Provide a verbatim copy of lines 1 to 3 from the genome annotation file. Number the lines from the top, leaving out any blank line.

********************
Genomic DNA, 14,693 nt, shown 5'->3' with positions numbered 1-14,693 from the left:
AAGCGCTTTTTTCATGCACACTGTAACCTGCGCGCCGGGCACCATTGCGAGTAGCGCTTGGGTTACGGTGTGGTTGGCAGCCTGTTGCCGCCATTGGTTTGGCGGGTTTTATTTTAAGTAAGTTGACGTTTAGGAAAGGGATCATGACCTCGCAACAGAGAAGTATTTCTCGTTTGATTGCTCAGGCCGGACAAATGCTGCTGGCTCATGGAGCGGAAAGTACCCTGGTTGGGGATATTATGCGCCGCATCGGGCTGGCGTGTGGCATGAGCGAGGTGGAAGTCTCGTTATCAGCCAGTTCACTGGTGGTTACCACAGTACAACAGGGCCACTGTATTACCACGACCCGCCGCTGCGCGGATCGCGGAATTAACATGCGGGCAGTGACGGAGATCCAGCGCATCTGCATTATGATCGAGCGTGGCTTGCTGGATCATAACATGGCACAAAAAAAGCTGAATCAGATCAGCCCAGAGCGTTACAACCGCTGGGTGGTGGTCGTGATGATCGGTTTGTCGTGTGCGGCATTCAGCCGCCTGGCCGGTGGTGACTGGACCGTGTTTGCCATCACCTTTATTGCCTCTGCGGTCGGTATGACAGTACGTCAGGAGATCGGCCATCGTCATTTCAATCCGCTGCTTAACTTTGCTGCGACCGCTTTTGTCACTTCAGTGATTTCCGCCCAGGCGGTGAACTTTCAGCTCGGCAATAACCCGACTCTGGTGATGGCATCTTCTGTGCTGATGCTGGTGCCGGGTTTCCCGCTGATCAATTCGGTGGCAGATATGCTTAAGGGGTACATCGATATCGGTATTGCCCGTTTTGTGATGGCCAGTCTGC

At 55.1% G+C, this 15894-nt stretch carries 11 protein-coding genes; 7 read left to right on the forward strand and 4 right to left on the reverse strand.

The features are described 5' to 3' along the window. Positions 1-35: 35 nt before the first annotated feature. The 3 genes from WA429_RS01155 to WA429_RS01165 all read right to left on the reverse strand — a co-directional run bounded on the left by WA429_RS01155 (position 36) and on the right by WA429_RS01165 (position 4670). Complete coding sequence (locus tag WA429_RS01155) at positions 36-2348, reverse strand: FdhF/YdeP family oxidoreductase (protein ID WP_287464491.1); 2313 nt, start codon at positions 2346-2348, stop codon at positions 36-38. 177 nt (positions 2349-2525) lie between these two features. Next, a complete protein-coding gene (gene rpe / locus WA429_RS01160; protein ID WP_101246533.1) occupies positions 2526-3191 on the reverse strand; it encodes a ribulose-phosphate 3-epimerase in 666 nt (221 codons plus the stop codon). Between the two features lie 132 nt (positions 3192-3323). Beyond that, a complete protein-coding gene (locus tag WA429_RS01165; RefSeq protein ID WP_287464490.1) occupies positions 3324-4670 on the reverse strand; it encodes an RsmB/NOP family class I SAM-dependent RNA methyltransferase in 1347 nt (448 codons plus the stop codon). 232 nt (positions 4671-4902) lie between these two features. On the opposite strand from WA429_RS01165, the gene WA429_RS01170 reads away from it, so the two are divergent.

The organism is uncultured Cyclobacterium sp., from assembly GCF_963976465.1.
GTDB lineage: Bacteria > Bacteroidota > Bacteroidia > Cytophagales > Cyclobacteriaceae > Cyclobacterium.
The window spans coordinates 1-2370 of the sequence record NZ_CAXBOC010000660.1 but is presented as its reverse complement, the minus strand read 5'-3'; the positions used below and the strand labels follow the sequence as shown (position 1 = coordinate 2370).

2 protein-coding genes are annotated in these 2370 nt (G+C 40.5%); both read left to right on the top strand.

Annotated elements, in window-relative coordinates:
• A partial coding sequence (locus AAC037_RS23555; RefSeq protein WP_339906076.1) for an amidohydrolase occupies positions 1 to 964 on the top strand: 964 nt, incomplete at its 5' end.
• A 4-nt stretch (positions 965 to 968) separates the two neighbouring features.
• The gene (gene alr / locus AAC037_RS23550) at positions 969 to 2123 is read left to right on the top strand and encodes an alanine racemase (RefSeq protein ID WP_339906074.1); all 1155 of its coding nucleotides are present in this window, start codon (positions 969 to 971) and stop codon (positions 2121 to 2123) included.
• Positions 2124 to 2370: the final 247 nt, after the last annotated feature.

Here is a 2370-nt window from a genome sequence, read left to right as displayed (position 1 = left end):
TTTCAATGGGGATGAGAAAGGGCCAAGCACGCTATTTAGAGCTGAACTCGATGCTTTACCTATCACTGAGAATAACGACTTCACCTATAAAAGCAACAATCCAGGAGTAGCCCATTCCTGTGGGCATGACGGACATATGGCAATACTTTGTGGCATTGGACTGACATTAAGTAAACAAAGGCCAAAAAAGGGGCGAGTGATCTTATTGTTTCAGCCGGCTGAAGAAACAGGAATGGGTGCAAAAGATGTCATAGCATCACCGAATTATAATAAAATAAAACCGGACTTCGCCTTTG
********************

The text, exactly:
Genomic DNA, 14,693 nt, shown 5'->3' with positions numbered 1-14,693 from the left:
AAGCGCTTTTTTCATGCACACTGTAACCTGCGCGCCGGGCACCATTGCGAGTAGCGCTTGGGTTACGGTGTGGTTGGCAGCCTGTTGCCGCCATTGGTTTGGCGGGTTTTATTTTAAGTAAGTTGACGTTTAGGAAAGGGATCATGACCTCGCAACAGAGAAGTATTTCTCGTTTGATTGCTCAGGCCGGACAAATGCTGCTGGCTCATGGAGCGGAAAGTACCCTGGTTGGGGATATTATGCGCCGCATCGGGCTGGCGTGTGGCATGAGCGAGGTGGAAGTCTCGTTATCAGCCAGTTCACTGGTGGTTACCACAGTACAACAGGGCCACTGTATTACCACGACCCGCCGCTGCGCGGATCGCGGAATTAACATGCGGGCAGTGACGGAGATCCAGCGCATCTGCATTATGATCGAGCGTGGCTTGCTGGATCATAACATGGCACAAAAAAAGCTGAATCAGATCAGCCCAGAGCGTTACAACCGCTGGGTGGTGGTCGTGATGATCGGTTTGTCGTGTGCGGCATTCAGCCGCCTGGCCGGTGGTGACTGGACCGTGTTTGCCATCACCTTTATTGCCTCTGCGGTCGGTATGACAGTACGTCAGGAGATCGGCCATCGTCATTTCAATCCGCTGCTTAACTTTGCTGCGACCGCTTTTGTCACTTCAGTGATTTCCGCCCAGGCGGTGAACTTTCAGCTCGGCAATAACCCGACTCTGGTGATGGCATCTTCTGTGCTGATGCTGGTGCCGGGTTTCCCGCTGATCAATTCGGTGGCAGATATGCTTAAGGGGTACATCGATATCGGTATTGCCCGTTTTGTGATGGCCAGTCTGC

At 55.1% G+C, this 15894-nt stretch carries 11 protein-coding genes; 7 read left to right on the forward strand and 4 right to left on the reverse strand.